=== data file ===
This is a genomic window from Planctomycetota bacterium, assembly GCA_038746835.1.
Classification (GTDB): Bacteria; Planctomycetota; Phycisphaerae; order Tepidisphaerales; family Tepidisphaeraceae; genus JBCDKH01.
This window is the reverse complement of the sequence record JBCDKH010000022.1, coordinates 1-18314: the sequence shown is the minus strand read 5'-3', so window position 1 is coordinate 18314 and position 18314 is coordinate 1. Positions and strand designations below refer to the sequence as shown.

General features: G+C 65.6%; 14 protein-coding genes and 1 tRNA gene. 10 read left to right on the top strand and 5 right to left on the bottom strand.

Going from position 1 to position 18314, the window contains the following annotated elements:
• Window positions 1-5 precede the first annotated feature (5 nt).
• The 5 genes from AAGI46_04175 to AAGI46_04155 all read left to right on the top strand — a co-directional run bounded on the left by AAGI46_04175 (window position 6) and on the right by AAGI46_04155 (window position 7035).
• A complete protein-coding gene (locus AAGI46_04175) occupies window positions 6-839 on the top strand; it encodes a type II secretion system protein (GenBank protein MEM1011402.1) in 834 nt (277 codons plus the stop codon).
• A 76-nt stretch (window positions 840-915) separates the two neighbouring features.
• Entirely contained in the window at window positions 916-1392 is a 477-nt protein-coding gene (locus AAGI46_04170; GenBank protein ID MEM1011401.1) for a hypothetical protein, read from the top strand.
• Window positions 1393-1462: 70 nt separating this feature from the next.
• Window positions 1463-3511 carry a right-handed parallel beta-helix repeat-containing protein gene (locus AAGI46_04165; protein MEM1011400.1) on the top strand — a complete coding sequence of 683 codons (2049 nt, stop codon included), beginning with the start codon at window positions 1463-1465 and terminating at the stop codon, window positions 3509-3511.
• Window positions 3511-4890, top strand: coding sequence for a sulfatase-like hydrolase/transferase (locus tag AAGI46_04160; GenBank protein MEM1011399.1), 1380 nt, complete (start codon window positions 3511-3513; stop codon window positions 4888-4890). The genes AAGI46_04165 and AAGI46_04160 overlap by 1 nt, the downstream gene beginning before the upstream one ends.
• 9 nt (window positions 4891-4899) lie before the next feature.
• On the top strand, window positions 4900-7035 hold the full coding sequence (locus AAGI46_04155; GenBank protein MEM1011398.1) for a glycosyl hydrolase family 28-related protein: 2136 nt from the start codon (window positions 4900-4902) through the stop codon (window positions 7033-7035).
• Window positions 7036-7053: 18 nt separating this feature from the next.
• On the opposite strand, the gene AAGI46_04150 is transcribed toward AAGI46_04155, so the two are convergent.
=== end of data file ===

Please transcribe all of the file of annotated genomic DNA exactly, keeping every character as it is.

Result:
This is a genomic window from Planctomycetota bacterium, assembly GCA_038746835.1.
Classification (GTDB): Bacteria; Planctomycetota; Phycisphaerae; order Tepidisphaerales; family Tepidisphaeraceae; genus JBCDKH01.
This window is the reverse complement of the sequence record JBCDKH010000022.1, coordinates 1-18314: the sequence shown is the minus strand read 5'-3', so window position 1 is coordinate 18314 and position 18314 is coordinate 1. Positions and strand designations below refer to the sequence as shown.

General features: G+C 65.6%; 14 protein-coding genes and 1 tRNA gene. 10 read left to right on the top strand and 5 right to left on the bottom strand.

Going from position 1 to position 18314, the window contains the following annotated elements:
• Window positions 1-5 precede the first annotated feature (5 nt).
• The 5 genes from AAGI46_04175 to AAGI46_04155 all read left to right on the top strand — a co-directional run bounded on the left by AAGI46_04175 (window position 6) and on the right by AAGI46_04155 (window position 7035).
• A complete protein-coding gene (locus AAGI46_04175) occupies window positions 6-839 on the top strand; it encodes a type II secretion system protein (GenBank protein MEM1011402.1) in 834 nt (277 codons plus the stop codon).
• A 76-nt stretch (window positions 840-915) separates the two neighbouring features.
• Entirely contained in the window at window positions 916-1392 is a 477-nt protein-coding gene (locus AAGI46_04170; GenBank protein ID MEM1011401.1) for a hypothetical protein, read from the top strand.
• Window positions 1393-1462: 70 nt separating this feature from the next.
• Window positions 1463-3511 carry a right-handed parallel beta-helix repeat-containing protein gene (locus AAGI46_04165; protein MEM1011400.1) on the top strand — a complete coding sequence of 683 codons (2049 nt, stop codon included), beginning with the start codon at window positions 1463-1465 and terminating at the stop codon, window positions 3509-3511.
• Window positions 3511-4890, top strand: coding sequence for a sulfatase-like hydrolase/transferase (locus tag AAGI46_04160; GenBank protein MEM1011399.1), 1380 nt, complete (start codon window positions 3511-3513; stop codon window positions 4888-4890). The genes AAGI46_04165 and AAGI46_04160 overlap by 1 nt, the downstream gene beginning before the upstream one ends.
• 9 nt (window positions 4891-4899) lie before the next feature.
• On the top strand, window positions 4900-7035 hold the full coding sequence (locus AAGI46_04155; GenBank protein MEM1011398.1) for a glycosyl hydrolase family 28-related protein: 2136 nt from the start codon (window positions 4900-4902) through the stop codon (window positions 7033-7035).
• Window positions 7036-7053: 18 nt separating this feature from the next.
• On the opposite strand, the gene AAGI46_04150 is transcribed toward AAGI46_04155, so the two are convergent.